Sales and lease back costs us dear

According, to figures from the Public Buildings’ Directorate that appear in Friday’s edition of the daily ‘De Morgen’, the tax-payer will have to stump up almost 1,800 million euros to pay for the rental of buildings sold under the Verhofstadt government’s sale and lease scheme. This is around 500 million euros more than the amount the exchequer received for the sale of the buildings between 2001 and 2006.

The figures relate to a total of 84 public buildings that were sold to private real estate companies under the scheme.

They include the Finance Tower on the Brussels inner ring road and the Brussels World Trade Centre Towers, near to the capital’s North Station.

Real estate companies such as the Dutch firm Breevast stand to make big profits from the sale and lease back scheme.

Breevast, already made back the 30.5 million euros it paid the Federal Government for the State Administrative Centre after just three years and will make a similar sum during the final three years of its sale and lease back contract.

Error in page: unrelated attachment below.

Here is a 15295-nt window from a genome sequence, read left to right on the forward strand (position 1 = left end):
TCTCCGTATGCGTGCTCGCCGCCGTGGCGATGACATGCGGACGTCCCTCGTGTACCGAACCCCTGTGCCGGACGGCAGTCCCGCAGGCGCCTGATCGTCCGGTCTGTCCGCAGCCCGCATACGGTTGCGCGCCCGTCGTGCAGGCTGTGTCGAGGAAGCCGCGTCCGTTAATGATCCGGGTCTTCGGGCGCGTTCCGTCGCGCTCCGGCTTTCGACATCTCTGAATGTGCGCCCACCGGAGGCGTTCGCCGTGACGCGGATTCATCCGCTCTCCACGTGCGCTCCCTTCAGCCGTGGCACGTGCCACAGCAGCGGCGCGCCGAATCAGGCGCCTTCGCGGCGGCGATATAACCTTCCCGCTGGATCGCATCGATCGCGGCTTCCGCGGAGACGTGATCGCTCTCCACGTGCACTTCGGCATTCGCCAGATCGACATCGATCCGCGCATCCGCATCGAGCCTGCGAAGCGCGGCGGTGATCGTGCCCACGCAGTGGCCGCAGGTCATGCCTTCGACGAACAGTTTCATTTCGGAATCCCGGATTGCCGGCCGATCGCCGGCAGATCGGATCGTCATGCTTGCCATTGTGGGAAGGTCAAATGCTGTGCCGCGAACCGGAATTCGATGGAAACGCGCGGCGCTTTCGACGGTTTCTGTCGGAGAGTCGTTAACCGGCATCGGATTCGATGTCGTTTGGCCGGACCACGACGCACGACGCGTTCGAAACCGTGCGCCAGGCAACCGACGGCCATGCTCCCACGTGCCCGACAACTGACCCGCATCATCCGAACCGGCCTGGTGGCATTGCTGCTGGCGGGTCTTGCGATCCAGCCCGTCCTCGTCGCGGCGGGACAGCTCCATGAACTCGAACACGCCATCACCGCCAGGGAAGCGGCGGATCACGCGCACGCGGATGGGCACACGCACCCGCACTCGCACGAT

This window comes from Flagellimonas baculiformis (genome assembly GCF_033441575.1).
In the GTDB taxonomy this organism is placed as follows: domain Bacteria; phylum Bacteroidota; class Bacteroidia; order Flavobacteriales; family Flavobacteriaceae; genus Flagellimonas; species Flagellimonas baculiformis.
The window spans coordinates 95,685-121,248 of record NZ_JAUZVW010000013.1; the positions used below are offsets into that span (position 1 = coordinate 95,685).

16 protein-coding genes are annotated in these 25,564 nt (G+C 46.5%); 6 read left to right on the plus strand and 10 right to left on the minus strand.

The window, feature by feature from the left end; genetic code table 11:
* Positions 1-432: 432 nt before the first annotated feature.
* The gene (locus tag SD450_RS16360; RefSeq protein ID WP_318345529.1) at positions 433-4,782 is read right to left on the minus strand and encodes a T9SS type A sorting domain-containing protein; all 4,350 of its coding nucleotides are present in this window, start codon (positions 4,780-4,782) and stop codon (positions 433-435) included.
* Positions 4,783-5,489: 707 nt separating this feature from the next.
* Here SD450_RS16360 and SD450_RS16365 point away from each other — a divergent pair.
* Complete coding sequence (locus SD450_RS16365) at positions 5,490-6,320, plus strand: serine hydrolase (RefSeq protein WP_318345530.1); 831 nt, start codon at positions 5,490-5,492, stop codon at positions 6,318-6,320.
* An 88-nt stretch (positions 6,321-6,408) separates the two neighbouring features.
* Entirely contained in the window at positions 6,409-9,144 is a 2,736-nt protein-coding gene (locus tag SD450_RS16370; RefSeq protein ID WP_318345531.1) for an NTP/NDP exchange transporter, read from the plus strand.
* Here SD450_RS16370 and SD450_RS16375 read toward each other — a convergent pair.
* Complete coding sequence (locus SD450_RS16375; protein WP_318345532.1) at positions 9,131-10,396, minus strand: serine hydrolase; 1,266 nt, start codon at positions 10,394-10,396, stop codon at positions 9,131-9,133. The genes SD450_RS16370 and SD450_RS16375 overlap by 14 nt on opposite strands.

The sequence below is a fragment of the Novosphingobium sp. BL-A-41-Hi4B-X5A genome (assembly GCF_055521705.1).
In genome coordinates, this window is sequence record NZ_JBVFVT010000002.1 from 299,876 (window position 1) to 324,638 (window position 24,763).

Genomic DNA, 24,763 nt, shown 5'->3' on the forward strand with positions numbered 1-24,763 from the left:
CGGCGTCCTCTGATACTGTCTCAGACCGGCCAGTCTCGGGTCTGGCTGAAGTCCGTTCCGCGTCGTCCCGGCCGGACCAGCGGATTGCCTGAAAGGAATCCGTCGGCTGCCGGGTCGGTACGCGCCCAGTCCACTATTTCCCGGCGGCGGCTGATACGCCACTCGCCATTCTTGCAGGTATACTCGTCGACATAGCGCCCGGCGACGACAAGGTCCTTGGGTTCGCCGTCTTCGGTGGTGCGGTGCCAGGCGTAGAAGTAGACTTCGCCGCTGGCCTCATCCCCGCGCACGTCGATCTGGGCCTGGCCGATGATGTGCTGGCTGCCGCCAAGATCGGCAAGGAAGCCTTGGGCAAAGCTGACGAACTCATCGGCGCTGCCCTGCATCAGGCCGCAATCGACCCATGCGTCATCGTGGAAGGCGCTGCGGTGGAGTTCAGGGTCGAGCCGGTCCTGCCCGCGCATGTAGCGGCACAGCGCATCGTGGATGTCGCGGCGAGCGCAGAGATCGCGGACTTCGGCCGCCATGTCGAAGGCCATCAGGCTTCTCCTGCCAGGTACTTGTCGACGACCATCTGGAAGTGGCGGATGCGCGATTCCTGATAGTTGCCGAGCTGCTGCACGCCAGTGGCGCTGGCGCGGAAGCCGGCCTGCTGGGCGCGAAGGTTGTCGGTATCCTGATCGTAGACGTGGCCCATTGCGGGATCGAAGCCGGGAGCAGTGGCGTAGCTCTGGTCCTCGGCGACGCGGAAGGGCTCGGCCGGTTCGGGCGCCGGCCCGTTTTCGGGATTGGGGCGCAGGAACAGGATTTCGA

The policy of sale and lease back was attacked by the Belgian Auditors’ Court in 2006.

The Court felt that the policy had not been properly thought through.

Verhofstadt storms out of radio interview

The Prime Minister and current Liberal Group Leader in the European parliament stormed out of radio interview when he was questioned about the issue on Friday morning.

Mr Verhofstadt had been invited to VRT Radio 1’s ‘De Ochtend’ programme to talk about a open letter he has written to the President of the European Council Herman Van Rompuy in which he expressed his concerns about the pace of further European integration.

Clearly annoyed at the interviewer posing questions about a subject that had not been agreed in advance, Mr Verhofstadt stormed out of the VRT’s radio car and allegedly swore at a technician.